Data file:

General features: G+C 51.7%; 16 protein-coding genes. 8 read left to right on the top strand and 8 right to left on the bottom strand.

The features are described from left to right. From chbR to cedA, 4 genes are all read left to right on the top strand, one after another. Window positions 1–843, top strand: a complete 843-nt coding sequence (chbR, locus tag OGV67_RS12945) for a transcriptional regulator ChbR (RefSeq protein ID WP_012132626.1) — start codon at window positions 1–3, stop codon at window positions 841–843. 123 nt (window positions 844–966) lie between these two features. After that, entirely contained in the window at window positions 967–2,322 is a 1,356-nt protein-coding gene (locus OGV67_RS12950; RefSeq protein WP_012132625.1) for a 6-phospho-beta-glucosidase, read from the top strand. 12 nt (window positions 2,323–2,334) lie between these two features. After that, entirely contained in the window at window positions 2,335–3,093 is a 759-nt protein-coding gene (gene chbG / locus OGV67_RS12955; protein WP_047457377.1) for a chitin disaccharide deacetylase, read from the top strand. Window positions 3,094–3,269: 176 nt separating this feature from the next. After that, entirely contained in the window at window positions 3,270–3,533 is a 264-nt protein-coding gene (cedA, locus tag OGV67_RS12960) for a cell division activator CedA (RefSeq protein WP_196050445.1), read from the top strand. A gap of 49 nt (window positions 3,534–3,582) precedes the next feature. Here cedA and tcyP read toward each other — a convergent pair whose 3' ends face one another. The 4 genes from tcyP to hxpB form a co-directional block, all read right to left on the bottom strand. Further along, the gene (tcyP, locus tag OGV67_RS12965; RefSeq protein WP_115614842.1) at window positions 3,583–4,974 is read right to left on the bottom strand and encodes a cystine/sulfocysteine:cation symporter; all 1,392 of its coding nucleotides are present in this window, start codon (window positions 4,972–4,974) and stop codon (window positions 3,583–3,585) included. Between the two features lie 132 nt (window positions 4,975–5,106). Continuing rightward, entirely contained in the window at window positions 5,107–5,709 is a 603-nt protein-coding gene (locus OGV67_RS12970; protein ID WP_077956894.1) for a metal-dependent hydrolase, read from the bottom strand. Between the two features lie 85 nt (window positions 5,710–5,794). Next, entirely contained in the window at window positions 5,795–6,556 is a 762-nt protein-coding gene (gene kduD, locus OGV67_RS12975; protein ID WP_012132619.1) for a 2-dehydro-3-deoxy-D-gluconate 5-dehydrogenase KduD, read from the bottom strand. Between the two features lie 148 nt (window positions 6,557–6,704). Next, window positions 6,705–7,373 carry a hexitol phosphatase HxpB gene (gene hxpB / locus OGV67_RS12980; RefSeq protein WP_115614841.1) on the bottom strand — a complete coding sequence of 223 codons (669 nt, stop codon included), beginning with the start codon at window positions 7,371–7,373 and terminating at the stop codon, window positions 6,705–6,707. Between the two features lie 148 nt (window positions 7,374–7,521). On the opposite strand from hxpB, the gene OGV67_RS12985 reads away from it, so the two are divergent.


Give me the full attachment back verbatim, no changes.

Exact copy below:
General features: G+C 51.7%; 16 protein-coding genes. 8 read left to right on the top strand and 8 right to left on the bottom strand.

The features are described from left to right. From chbR to cedA, 4 genes are all read left to right on the top strand, one after another. Window positions 1–843, top strand: a complete 843-nt coding sequence (chbR, locus tag OGV67_RS12945) for a transcriptional regulator ChbR (RefSeq protein ID WP_012132626.1) — start codon at window positions 1–3, stop codon at window positions 841–843. 123 nt (window positions 844–966) lie between these two features. After that, entirely contained in the window at window positions 967–2,322 is a 1,356-nt protein-coding gene (locus OGV67_RS12950; RefSeq protein WP_012132625.1) for a 6-phospho-beta-glucosidase, read from the top strand. 12 nt (window positions 2,323–2,334) lie between these two features. After that, entirely contained in the window at window positions 2,335–3,093 is a 759-nt protein-coding gene (gene chbG / locus OGV67_RS12955; protein WP_047457377.1) for a chitin disaccharide deacetylase, read from the top strand. Window positions 3,094–3,269: 176 nt separating this feature from the next. After that, entirely contained in the window at window positions 3,270–3,533 is a 264-nt protein-coding gene (cedA, locus tag OGV67_RS12960) for a cell division activator CedA (RefSeq protein WP_196050445.1), read from the top strand. A gap of 49 nt (window positions 3,534–3,582) precedes the next feature. Here cedA and tcyP read toward each other — a convergent pair whose 3' ends face one another. The 4 genes from tcyP to hxpB form a co-directional block, all read right to left on the bottom strand. Further along, the gene (tcyP, locus tag OGV67_RS12965; RefSeq protein WP_115614842.1) at window positions 3,583–4,974 is read right to left on the bottom strand and encodes a cystine/sulfocysteine:cation symporter; all 1,392 of its coding nucleotides are present in this window, start codon (window positions 4,972–4,974) and stop codon (window positions 3,583–3,585) included. Between the two features lie 132 nt (window positions 4,975–5,106). Continuing rightward, entirely contained in the window at window positions 5,107–5,709 is a 603-nt protein-coding gene (locus OGV67_RS12970; protein ID WP_077956894.1) for a metal-dependent hydrolase, read from the bottom strand. Between the two features lie 85 nt (window positions 5,710–5,794). Next, entirely contained in the window at window positions 5,795–6,556 is a 762-nt protein-coding gene (gene kduD, locus OGV67_RS12975; protein ID WP_012132619.1) for a 2-dehydro-3-deoxy-D-gluconate 5-dehydrogenase KduD, read from the bottom strand. Between the two features lie 148 nt (window positions 6,557–6,704). Next, window positions 6,705–7,373 carry a hexitol phosphatase HxpB gene (gene hxpB / locus OGV67_RS12980; RefSeq protein WP_115614841.1) on the bottom strand — a complete coding sequence of 223 codons (669 nt, stop codon included), beginning with the start codon at window positions 7,371–7,373 and terminating at the stop codon, window positions 6,705–6,707. Between the two features lie 148 nt (window positions 7,374–7,521). On the opposite strand from hxpB, the gene OGV67_RS12985 reads away from it, so the two are divergent.